SHENZHEN, China – With every movement they made, the Warriors met roaring approval. They heard the roars when Stephen Curry shot a series of floaters left-handed and right-handed. They heard the roars when Kevin Durant threw down a handful of dunks. They heard the roars when Klay Thompson launched countless 3-pointers.
And to think, this festive atmosphere took place before the Warriors even played a game. More than two hours before the Warriors’ eventual 111-95 preseason loss to the Minnesota Timberwolves at Shenzhen Universiade Center, a sellout crowd of 17,495 fans greeted the Warriors’ star players with their own welcome reception.
As they all do in the Bay Area, the Warriors’ fans here furiously whipped out their phones to record pictures and take video of Curry’s pregame routine that entailed ballhandling drills, jump shots and 3-pointers. Lots of 3-pointers. Curry then talked and posed for photos with Martin Lau, the president of Tencent Holdings.
After becoming enough of a viral favorite to command a new trend on Twitter, Thompson heard once again that the fans here love China Klay. They welcomed him as soon as he walked onto the court before nearly making every 3-pointer.
Durant heard the loudest applause of all. When he set foot in the arena, Durant could hear the cheers even through his noise-canceling headphones. He briefly took them off and raised his hands to the sky as a gesture of gratitude. Durant then put his headphones back on before entertaining the crowd with dunks and 3-point shots. Warriors forward Nick Young also felt the warm reception here, with one fan even donning a “Swaggy P” Warriors jersey.
Once the game finally started, the decibel level inevitably grew. Despite the Warriors falling 0-2 in preseason, the fans stayed engaged. Below are five things they monitored:
1. The Warriors’ outside shooting remains an issue – with a disclaimer
The crowd correctly anticipated the inevitable as soon as the ball left Curry’s fingertips. He splashed 3-pointers on consecutive possessions to open the game, setting up an unrealistic expectation for the Warriors’ star nearly any time he touched the ball. Shoot every time. Curry did not need to do that since he can often rely on Thompson.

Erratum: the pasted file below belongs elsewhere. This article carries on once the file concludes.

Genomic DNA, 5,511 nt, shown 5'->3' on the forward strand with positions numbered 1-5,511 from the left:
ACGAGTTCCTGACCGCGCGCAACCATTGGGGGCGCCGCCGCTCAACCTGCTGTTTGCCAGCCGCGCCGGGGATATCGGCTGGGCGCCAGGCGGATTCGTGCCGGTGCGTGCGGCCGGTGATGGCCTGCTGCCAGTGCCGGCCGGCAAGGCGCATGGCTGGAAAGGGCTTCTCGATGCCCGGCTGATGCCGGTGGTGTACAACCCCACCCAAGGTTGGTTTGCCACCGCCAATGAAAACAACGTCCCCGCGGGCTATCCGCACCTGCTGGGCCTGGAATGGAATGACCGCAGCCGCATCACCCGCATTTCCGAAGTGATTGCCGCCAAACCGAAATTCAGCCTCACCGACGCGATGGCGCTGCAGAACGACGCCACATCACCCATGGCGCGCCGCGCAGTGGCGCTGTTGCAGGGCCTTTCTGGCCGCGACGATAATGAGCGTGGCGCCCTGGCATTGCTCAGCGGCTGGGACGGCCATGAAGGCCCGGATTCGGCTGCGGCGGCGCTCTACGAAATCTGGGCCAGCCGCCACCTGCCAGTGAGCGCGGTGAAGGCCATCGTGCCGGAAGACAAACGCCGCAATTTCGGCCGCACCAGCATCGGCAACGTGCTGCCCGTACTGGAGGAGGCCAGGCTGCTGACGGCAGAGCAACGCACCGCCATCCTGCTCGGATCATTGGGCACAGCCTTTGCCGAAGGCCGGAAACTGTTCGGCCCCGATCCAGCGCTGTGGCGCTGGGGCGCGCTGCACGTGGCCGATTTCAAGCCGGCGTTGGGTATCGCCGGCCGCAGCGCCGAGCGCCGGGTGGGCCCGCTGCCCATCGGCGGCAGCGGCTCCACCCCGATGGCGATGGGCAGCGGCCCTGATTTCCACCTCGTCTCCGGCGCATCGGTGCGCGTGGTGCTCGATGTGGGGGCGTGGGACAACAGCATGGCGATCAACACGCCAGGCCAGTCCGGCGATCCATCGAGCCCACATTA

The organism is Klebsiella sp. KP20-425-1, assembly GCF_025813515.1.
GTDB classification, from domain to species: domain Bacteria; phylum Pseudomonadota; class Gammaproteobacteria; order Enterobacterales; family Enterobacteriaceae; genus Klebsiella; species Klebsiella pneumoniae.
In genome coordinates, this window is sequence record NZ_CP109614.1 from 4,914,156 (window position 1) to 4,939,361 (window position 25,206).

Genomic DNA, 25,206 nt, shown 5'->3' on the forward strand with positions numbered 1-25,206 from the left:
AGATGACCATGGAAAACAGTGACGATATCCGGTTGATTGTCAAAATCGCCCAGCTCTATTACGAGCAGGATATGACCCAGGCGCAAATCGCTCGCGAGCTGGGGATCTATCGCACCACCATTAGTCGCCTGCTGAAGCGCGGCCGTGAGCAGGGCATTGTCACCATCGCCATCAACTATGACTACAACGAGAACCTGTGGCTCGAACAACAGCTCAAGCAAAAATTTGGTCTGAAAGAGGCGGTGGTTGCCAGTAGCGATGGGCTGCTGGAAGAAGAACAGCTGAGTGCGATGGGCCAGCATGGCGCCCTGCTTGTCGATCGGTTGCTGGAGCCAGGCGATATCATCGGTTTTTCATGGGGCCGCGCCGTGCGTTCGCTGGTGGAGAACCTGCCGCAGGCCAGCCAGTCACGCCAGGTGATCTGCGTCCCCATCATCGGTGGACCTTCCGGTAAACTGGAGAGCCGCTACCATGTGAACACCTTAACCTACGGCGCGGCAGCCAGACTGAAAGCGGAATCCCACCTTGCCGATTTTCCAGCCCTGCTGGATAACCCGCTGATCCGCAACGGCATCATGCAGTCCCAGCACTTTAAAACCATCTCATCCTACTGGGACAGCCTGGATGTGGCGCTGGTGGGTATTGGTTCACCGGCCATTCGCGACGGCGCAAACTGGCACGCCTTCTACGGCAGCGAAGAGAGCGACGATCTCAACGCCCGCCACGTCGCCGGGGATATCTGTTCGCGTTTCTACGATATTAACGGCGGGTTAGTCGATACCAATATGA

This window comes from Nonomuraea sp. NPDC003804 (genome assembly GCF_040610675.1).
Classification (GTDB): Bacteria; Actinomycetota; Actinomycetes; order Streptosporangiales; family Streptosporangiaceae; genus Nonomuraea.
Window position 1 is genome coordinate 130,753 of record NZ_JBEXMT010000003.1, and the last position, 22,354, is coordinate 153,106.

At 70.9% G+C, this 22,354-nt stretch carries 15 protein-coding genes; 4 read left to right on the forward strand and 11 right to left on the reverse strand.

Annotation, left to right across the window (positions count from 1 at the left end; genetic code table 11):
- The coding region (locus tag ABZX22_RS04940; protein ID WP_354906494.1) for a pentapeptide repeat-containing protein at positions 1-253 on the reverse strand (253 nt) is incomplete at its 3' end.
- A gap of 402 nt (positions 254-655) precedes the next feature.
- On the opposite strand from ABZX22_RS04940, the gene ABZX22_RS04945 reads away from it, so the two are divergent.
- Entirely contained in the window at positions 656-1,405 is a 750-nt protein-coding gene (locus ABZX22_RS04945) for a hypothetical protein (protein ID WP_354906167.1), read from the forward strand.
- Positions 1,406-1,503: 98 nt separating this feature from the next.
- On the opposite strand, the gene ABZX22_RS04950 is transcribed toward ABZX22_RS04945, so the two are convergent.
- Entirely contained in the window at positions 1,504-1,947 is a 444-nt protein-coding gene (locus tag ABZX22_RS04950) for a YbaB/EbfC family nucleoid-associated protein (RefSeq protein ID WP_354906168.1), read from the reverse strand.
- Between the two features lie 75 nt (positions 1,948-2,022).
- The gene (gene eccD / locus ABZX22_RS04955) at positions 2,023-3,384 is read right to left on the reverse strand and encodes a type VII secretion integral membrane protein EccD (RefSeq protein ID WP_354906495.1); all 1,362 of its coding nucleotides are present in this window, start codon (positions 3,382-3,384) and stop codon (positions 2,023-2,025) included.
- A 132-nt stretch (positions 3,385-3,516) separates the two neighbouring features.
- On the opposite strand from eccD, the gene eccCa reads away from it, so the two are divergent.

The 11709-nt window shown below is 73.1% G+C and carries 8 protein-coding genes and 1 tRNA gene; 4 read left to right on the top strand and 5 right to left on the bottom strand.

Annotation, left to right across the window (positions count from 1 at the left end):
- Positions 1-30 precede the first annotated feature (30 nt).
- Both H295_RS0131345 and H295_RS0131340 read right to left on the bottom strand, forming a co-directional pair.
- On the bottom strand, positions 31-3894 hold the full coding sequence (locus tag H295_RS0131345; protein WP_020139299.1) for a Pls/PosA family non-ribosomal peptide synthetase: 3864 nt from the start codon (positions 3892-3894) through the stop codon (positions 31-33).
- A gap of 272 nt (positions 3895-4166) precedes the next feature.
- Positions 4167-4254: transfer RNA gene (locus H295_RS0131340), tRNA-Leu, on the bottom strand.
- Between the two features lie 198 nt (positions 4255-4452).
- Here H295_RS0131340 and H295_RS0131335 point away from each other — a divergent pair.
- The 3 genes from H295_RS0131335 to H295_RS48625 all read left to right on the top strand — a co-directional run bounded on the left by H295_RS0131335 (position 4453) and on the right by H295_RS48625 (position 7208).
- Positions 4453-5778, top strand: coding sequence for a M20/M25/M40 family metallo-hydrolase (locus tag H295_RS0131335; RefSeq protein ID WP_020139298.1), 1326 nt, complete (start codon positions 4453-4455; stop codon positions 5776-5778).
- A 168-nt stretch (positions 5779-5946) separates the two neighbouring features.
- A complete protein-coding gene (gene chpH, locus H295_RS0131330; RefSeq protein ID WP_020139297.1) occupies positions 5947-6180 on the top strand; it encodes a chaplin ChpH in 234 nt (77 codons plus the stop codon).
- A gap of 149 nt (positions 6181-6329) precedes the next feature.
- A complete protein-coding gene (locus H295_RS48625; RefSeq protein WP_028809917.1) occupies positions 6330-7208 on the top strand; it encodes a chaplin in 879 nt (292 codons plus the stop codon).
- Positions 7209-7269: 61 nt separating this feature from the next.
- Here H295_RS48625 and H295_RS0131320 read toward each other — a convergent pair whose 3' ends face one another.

Once it ended, the Warriors still shot a combined 9 of 29 from 3-point range. But those numbers need some context. Curry (2 of 5) and Thompson (3 of 6) looked normal. So did the starters as a whole (8 of 17). Meanwhile, the bench went 1 of 12 from 3-point range.
So because of that, the Warriors technically continued a poor outside shooting stretch after going 4 of 33 from the perimeter last week against Denver.
2. Durant played aggressively
Durant entertained the crowd with thunderous dunks, including a two-handed slam to finish the first half and give the Warriors a 55-50 lead. Durant also entertained the crowd with amazing fundamentals. He used precise footwork to create separation in the post, along the baseline and in the paint. He also showed great timing with pull-up jumpers and a reverse layup. That set up Durant to post 20 points on 8-of-13 shooting in 25 minutes.
None of this should be surprising for someone of Durant’s stature. But his performance provides early signs that he looks comfortable and healthy enough to simply build off last season’s finish as an NBA champion and Finals MVP.
3. Good defense led to easy offense
The Warriors can score usually any time they want on talent alone. But their offense became much more balanced and efficient because of effective defense. The Warriors held Minnesota to 37 of 88 (40.5 percent) from the field, including ineffective nights from Karl-Anthony Towns (16 points on 5-for-15 shooting) and Jeff Teague (eight points on 3 of 12). Those defensive stops often turned into cross-court passes for easy baskets.
Everyone contributed that on front, including Curry (six rebounds, four assists), Green (six rebounds, nine assists) and Zaza Pachulia (six rebounds, three assists). Warriors reserve center JaVale McGee also set the tone defensively for the second unit, both on rotations and energy. Late in the third quarter, McGee also had a little scuffle with Minnesota’s Shabazz Muhammad. All of which lived up to coach Steve Kerr’s hope for the team to play with an edge.
4. Nick Young struggled closing the game out
Just like his All-Star teammates, Young heard fans chant for him to shoot when he had the ball. Young did not always listen. But he could not live up to his pledge to make baskets. Young had seven points on a 3-of-8 clip, 1 of 5 from 3-point range and 0 of 5 from the foul line.
Young then suffered a possible injury scare in the fourth quarter. After he tried grabbing a rebound, Young fell on his backside. Though he stood up on his own, Young appeared in visible pain. After missing two free-throw attempts, Young then went to the locker room with 4:06 remaining.
5. Omri Casspi looked impressive in his Warriors’ debut
The Warriors’ newly acquired reserve forward spent the preseason opener taking a personal day to celebrate Yom Kippur. Casspi spent the Warriors’ second exhibition game playing aggressively and efficiently.
He posted six points on 3-of-5 shooting in 12 minutes off the bench by maximizing his opportunities without forcing the issue. On one play, Casspi attacked the basket and finished. On another play, he cut toward the paint and read Andre Iguodala’s no-look bounce pass perfectly. Casspi also showed some emotion when he became frustrated with a call. Overall, lots of positive energy.